The newly constructed Life Sciences Building will be named in honor of Professor Emeritus Paul Terasaki, who taught at UCLA for more than half a century and recently donated $50 million to the College of Letters and Science on May 13.

The Terasaki Life Sciences Building, set to open in October, will include 33 laboratories where scientists will conduct research using the latest technology, integrating cell biology, neuroscience, genomics and stem cell research.

Terasaki’s donation, the largest ever given to the College, will include $48 million that will pay for the construction of the new building, which has been built near Hershey Hall.

The remaining $2 million will go toward endowing the Paul I. Terasaki Chair in Surgery at the David Geffen School of Medicine. These funds will also support two postdoctoral fellowships in transplantation.

Though funding for the project had not yet been found, construction for the new building was already under way because Chancellor Gene Block and the life sciences department saw a compelling need for modern laboratories.

Victoria Sork, dean of the Division of Life Sciences at UCLA, said that without a donation of this sort the life sciences department would have had to incur the debt.

“We received money from the state for a portion of the building, but it was insufficient to cover the entire cost,” Sork said. “Of course, we have been hoping to find a donor to help pay for the building, and we are fortunate to benefit from Dr. Terasaki’s generosity.”

The donation caps Terasaki’s 51-year relationship with UCLA, when he entered as a transfer student in 1948 and attained his bachelor’s degree, master’s degree and doctorate in zoology. Terasaki later became a professor of surgery in 1969 conducting his pioneering research in the field of organ transplantation while at UCLA.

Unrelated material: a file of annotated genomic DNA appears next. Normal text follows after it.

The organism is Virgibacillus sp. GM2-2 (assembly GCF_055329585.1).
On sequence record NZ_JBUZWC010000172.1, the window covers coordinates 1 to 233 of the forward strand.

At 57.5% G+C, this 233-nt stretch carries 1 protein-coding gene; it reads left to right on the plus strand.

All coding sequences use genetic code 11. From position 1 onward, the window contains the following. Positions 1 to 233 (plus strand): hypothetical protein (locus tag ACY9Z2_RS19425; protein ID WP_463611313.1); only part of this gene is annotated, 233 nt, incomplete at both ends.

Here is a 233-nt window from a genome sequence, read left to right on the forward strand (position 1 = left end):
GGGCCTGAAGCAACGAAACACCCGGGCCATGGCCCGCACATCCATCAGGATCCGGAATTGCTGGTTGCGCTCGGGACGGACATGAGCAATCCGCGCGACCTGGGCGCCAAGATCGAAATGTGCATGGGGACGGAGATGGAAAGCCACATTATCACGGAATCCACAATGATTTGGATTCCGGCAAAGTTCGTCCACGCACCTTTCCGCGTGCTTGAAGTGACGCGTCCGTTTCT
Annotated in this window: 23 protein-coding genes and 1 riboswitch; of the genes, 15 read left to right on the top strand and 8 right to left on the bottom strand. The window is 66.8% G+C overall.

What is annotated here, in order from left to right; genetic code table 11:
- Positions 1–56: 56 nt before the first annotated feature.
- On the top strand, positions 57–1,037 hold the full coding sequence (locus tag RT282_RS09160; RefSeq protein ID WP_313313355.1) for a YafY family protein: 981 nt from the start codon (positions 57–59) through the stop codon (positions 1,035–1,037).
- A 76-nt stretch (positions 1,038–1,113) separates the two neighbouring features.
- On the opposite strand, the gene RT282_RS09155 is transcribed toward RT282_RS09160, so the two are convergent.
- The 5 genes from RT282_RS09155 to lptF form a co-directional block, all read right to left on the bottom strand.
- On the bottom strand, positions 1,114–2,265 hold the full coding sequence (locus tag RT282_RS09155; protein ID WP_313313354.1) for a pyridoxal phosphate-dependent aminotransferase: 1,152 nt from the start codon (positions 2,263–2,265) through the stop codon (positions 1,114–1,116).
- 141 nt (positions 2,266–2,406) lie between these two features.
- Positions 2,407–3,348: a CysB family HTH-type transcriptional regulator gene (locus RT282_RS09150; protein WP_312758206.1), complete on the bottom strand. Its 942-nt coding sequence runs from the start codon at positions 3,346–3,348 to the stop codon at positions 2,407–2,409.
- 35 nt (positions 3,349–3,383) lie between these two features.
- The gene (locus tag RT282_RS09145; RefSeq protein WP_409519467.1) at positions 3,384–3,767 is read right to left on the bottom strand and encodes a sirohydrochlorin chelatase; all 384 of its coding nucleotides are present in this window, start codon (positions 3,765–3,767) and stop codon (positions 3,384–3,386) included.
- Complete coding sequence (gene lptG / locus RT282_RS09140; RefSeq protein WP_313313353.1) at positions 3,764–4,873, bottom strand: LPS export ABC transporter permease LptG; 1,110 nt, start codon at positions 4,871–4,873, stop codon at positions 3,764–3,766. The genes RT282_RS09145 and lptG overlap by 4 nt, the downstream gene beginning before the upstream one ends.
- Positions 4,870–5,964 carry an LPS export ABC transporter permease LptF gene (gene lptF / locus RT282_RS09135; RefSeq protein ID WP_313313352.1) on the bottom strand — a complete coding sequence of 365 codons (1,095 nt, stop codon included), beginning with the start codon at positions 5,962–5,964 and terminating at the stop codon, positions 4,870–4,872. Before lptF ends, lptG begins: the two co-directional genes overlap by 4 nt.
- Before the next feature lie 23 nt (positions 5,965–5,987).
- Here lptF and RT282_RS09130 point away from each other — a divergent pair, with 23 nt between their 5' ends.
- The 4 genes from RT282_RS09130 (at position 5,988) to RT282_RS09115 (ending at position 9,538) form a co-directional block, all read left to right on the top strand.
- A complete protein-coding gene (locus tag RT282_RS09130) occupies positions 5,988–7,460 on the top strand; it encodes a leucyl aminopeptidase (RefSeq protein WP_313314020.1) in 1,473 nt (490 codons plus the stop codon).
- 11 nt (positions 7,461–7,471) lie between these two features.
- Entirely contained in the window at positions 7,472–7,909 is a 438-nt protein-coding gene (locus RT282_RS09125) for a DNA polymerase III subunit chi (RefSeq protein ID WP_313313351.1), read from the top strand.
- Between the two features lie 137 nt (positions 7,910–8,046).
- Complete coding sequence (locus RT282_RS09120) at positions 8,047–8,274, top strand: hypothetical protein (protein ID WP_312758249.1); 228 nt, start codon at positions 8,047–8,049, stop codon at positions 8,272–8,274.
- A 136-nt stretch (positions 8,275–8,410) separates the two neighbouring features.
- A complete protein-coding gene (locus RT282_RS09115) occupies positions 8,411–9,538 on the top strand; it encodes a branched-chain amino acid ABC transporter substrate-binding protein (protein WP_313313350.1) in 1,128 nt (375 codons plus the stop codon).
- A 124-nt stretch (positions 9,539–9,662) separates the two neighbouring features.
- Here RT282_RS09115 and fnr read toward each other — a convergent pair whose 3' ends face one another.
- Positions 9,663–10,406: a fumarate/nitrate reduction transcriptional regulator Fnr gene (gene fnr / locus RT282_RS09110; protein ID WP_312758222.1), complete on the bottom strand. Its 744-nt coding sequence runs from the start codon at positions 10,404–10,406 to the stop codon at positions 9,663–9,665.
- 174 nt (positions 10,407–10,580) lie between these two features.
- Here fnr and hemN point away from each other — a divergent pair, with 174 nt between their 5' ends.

In 1964, he developed a test that became the international standard method for tissue typing. For the past four decades, this method, which assesses compatibility, has been used to type all kidney, heart, liver, pancreas, lung and bone marrow recipients and donors.

For Terasaki though, at the age of 12 all of this success would have seemed unimaginable. During World War II, Terasaki and his family were moved to a relocation camp, causing him to realize for the first time that he was Japanese American.

“Being Japanese American means that things that affect Japan also affect me,” Terasaki said. “When the war started, I wasn’t involved because I was born here, and I was only 12 years old, but it affected me and my family. I realized that I am Japanese American.”

Terasaki said that the experience did not have a great effect on him as a child except for the poor schooling he received because of a lack of teachers. But for adults such as his parents who had to sell everything they had for almost nothing, life after the camp was a difficult readjustment.

After the war, his family decided to leave California and only returned in 1948 when Terasaki began his long career at UCLA.

But Terasaki’s ties to UCLA go further than just his own experience here. Three of his four children also attended his alma mater, spending a total of 22 years here.

Despite his breakthrough in the tissue-typing method and working with Nobel Prize winners such as Peter Medawar, considered the founder of the transplantation field, Terasaki remains humble and rooted in speaking about his accomplishments.

“I worked a bit harder than some other people, but I don’t know,” he said. “I mean there are a lot of people who have accomplished a lot more than I did.”

Although Terasaki retired from UCLA more than a decade ago, he still has strong ties to the university. He expressed hopes that UCLA will continue to grow as it has in the past, and he hopes that it will maintain its position as a top university in the world. His donation will help fund an area of study that he was immersed in during his time here.

“I spent most of my life there,” he said. “I guess I wouldn’t consider anything else or any other place.”